The Great Central being a predominantly freight carrying enterprise necessarily took steps to deal with the voluminous and congesting coal traffic generated in its region in the early years of the 20th century. Following a tour of the US and Canada by officers of the G.C.R. it was announced in October 1905 that Britain's first 'hump' marshalling yard similar to that of the Pennsylvania Railroad at Altoona would be built to solve logistical problems in the South Yorkshire coal-field.
Wath-upon-Dearne at the centre of the South Yorkshire coalfields and surrounded by 45 collieries was to be the location of the largest of an eventual five gravitational wagon sorting yards on the system – those at Worksop, Dunford, Warsop, Annesley and Wath itself.
The large marshalling yard at Wath enabled sorting of wagons by gravity in both western and eastern directions at a centralised location rather than at the pits.
Built by the contractors Logan and Hemingway, who also tendered successfully for the contract to build the London Extension section between Annesley and East Leake, the extensive yard was opened in 1907. An overall total of 36 miles of sidings gives an impression of the magnitude of size of the finished yard.
Both ‘humps’ or summits over which wagons were pushed dealt with either incoming western or eastern traffic and had a network of reception and sorting sidings in which the compressed air operated points were controlled by a signal-box.
After a train load of wagons had been pushed over the ‘hump’ sections of the inward bound train fell down a decreasing gradient from 1:40 to level into their relevent sorting sidings, ready to form outward bound trains.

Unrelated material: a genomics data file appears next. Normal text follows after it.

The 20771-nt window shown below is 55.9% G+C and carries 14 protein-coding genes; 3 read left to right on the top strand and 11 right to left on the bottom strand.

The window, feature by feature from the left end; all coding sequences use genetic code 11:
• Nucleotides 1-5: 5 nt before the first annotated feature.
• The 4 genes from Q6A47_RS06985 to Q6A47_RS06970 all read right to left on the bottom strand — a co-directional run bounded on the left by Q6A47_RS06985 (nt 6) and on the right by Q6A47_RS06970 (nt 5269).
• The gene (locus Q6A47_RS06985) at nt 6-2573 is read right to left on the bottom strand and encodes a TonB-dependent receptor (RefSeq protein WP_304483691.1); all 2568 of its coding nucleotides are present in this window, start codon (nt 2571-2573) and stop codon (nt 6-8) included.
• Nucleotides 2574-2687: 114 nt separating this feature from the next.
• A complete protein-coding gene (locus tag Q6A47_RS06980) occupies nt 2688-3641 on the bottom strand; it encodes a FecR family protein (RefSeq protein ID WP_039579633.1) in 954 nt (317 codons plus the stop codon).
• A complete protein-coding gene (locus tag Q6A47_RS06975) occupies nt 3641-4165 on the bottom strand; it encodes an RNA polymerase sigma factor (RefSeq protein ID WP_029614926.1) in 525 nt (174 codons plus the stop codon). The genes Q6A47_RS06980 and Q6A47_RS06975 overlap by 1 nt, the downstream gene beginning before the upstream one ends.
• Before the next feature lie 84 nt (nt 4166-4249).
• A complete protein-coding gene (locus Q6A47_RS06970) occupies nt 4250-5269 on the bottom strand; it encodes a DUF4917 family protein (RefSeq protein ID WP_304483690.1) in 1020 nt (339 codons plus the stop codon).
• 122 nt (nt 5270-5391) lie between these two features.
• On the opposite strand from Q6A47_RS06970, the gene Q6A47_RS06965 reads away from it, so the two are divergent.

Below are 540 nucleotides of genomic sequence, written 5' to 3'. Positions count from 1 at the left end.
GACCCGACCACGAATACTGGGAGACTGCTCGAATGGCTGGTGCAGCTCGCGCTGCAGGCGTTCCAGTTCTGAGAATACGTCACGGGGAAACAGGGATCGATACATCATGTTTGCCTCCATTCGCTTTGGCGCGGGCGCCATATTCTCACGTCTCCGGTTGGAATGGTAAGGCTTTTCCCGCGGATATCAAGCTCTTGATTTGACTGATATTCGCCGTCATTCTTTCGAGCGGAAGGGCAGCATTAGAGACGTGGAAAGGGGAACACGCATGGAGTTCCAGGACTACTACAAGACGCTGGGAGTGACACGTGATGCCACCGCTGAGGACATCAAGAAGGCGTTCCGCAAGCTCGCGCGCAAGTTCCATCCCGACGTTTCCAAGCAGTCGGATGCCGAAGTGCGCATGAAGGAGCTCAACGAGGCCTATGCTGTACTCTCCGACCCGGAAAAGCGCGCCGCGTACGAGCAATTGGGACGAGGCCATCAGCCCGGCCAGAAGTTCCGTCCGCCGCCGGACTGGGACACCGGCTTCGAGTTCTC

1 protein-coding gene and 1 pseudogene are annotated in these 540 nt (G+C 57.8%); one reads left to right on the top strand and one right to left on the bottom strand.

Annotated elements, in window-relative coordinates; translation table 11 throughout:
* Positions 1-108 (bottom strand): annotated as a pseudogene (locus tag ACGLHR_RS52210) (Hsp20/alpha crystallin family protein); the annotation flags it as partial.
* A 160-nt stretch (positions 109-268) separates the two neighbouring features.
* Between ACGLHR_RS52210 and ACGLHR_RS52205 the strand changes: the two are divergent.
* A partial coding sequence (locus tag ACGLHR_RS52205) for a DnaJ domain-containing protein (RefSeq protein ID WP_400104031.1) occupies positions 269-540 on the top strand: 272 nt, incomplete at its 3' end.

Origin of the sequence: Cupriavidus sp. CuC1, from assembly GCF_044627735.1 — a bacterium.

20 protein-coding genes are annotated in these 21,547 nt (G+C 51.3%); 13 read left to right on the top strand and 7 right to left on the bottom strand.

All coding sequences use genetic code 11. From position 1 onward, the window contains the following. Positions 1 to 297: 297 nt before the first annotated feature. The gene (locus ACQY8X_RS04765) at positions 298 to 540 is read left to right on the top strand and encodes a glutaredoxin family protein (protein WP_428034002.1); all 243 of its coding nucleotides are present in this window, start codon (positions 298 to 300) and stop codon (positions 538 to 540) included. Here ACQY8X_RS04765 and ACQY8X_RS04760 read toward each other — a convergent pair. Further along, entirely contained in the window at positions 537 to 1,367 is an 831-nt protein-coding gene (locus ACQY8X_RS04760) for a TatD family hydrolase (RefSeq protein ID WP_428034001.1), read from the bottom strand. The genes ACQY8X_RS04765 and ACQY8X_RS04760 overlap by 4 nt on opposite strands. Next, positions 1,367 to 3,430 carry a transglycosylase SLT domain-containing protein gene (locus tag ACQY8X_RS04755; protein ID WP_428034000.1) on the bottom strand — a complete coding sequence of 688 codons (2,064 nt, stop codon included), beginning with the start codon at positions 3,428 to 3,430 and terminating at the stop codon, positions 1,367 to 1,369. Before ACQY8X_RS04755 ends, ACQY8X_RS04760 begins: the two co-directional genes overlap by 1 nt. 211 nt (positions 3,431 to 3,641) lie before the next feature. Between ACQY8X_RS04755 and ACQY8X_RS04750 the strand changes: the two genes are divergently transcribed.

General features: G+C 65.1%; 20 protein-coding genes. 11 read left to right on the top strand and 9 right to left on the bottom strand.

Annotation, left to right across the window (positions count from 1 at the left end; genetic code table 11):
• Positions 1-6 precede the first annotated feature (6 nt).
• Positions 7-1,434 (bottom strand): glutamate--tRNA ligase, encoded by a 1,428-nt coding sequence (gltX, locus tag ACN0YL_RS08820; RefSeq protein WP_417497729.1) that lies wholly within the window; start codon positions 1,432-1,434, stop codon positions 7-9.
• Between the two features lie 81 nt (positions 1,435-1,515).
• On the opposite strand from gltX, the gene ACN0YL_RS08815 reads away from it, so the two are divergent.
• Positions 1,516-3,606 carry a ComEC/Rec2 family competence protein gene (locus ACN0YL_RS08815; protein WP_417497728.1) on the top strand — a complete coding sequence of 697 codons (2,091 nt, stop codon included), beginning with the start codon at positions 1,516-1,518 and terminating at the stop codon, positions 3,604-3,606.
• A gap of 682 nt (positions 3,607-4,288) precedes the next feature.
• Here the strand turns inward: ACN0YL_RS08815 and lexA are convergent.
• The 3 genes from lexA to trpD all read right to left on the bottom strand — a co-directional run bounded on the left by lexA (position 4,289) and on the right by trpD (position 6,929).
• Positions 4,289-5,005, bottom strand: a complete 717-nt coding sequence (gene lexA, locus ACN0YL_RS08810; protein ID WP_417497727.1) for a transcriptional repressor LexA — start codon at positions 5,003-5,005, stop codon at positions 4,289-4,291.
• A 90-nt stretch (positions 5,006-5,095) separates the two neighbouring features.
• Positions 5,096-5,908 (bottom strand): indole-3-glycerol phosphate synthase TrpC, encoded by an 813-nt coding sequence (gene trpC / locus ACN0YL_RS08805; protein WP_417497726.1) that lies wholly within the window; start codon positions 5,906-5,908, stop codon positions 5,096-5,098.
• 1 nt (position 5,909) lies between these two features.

Potential capacity at Wath yard was estimated at a staggering 5,000 wagons every 24 hours and provided employment for 35 men in eight hour shifts.
An estimation of the scale of operations possible at Wath yard may be seen in the associated map. A larger version of this map of Wath yard is available (237k in size).
Wath yard itself was closed in the 1980s when the G.C.R. "Woodhead route" mainline between Manchester and Sheffield was subjected to closure along with most of the collieries in the area.
The 'hump' shunting locomotives
In response to developments at Wath, John G. Robinson (Chief Mechanical Engineer of the G.C.R.) produced four of the heaviest and most powerful 3-cylinder 0-8-4T tank locomotives in Britain.
The "Wath Daisies", otherwise known as Class 8H were built by Beyer Peacock of Manchester in 1907-08 at a total cost of £4,625 each.
The class had a long working life extending, with various attempts at modification, into the 1950s. When first produced they inspired the North Eastern Railway to build similar 3-cylinder 4-8-0T shunting engines. The last of the class was also destined to star at the Franco-British Exhibition at Earl's Court in 1908 as an exemplary feat of engineering yet could not be spared on the day.
None of the class have survived into preservation.